For the last couple of weeks I have been following along with one of my internet friends, Margaret Cooter, as she prepares for her thesis show at the end of an MA course in book arts. I have been so impressed by the artistic quality of her work, and by the intellectual rigor with which she is articulating her vision and how the individual pieces fit in with her overall worldview.
I'm also cognizant of a potential obstacle in her very near future: what to do next.
I've been reading "Art and Fear," a classic book on the many, many ways that artists shoot themselves in the foot. The authors talk at length about people who quit.
"But curiously," they write, "while artists always have a myriad of reasons to quit, they consistently wait for a handful of specific moments to quit. Artists quit when they convince themselves that their next effort is already doomed to fail. And artists quit when they lose the destination for their work -- for the place their work belongs."
I find the second of those descriptions most relevant to my current thoughts. The authors note that artists often hit the wall right after a significant accomplishment: a big solo show, a major commission, writing a book, and more to the point, graduation. For months if not years, they have been working toward this huge goal, and now that it has been reached -- nothing is left. The goal has been so all-consuming that it has consumed not just the person's time and energy but her creativity.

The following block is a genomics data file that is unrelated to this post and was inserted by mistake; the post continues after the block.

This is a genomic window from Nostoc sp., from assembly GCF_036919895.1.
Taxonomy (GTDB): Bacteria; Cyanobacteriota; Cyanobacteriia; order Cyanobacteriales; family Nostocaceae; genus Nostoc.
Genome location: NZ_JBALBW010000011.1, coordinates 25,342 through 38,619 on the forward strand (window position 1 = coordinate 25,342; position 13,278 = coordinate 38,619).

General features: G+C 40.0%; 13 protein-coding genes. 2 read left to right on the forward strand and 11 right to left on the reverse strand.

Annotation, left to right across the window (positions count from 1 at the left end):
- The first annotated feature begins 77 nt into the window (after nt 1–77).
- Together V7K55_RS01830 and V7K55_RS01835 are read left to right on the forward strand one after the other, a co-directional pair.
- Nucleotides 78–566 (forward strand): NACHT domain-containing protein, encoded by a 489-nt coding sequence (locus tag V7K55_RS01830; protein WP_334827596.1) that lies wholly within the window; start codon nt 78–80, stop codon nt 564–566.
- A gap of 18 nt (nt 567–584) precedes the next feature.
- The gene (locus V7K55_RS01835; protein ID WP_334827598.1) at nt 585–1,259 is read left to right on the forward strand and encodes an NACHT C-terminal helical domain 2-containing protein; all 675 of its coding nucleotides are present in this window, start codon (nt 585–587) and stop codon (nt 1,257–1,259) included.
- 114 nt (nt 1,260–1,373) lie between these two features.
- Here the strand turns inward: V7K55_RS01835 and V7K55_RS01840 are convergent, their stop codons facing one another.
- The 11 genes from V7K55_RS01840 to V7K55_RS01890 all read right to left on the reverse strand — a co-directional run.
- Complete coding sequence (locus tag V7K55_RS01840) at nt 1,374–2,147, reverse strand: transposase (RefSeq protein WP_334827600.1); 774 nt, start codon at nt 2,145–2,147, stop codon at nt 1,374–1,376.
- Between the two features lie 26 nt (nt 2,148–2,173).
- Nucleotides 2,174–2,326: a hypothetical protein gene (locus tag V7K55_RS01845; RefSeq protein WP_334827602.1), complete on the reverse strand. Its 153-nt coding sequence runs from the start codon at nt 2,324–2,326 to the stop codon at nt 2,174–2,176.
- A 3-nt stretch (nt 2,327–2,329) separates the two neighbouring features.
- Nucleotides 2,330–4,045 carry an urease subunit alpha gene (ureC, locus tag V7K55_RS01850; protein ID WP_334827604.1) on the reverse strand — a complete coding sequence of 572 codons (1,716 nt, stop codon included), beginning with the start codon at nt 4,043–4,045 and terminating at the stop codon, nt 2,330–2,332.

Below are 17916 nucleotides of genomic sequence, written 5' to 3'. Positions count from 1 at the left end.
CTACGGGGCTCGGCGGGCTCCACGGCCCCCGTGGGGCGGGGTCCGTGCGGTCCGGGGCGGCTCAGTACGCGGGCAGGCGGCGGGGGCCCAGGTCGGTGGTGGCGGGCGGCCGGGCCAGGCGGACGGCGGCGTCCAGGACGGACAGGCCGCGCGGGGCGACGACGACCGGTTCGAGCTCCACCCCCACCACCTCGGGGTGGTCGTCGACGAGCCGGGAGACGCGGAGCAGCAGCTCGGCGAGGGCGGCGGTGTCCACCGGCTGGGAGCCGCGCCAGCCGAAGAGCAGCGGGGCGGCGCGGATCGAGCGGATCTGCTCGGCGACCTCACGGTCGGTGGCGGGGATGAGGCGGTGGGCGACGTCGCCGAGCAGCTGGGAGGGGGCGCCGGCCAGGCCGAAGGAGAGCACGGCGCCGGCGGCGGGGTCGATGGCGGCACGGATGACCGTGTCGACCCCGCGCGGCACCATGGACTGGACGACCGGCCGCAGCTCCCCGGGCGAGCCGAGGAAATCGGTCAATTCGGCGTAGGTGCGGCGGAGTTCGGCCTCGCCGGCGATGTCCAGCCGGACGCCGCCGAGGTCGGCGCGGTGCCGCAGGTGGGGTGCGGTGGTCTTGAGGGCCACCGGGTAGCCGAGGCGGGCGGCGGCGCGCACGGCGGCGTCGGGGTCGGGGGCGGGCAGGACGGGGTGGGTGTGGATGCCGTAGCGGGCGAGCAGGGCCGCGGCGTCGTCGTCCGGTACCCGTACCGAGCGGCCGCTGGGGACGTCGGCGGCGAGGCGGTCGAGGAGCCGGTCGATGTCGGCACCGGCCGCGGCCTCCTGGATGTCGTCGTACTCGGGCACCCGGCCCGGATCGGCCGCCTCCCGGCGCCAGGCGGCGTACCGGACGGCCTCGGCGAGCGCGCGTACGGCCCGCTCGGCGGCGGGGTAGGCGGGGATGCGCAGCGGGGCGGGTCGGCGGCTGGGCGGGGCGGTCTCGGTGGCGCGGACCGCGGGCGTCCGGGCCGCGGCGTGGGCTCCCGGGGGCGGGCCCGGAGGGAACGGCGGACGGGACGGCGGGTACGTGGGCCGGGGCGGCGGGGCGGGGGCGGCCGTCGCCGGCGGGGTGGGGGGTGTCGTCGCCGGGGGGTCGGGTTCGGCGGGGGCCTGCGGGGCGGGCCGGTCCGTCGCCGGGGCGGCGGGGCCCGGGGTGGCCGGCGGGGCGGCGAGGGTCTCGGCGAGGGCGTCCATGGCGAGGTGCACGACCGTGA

I know several people who worked diligently toward a degree, put together an impressive thesis show, and since have done not much. Instead of a gateway, the degree became a gate, which has apparently taken too much effort to open. I'm thinking about the same potential situation in my own life, now that I'm on the absolutely last steps toward completing the Quilt National entries that have occupied me all spring and summer. And I know from reading blogs and emails that a lot of other people, having worked very hard toward QN and Fiberart International, are at the same point. A few have confessed that during the long mindless hours of quilting they've been having doubts as to whether their work has value and whether they should be doing something else.
But I'm already planning my next art project. I'm very fortunate to have a bit of creative energy left over at the end of this long marathon. I wish the same for all of you who are about to close the door on one chapter of life and open the door to another.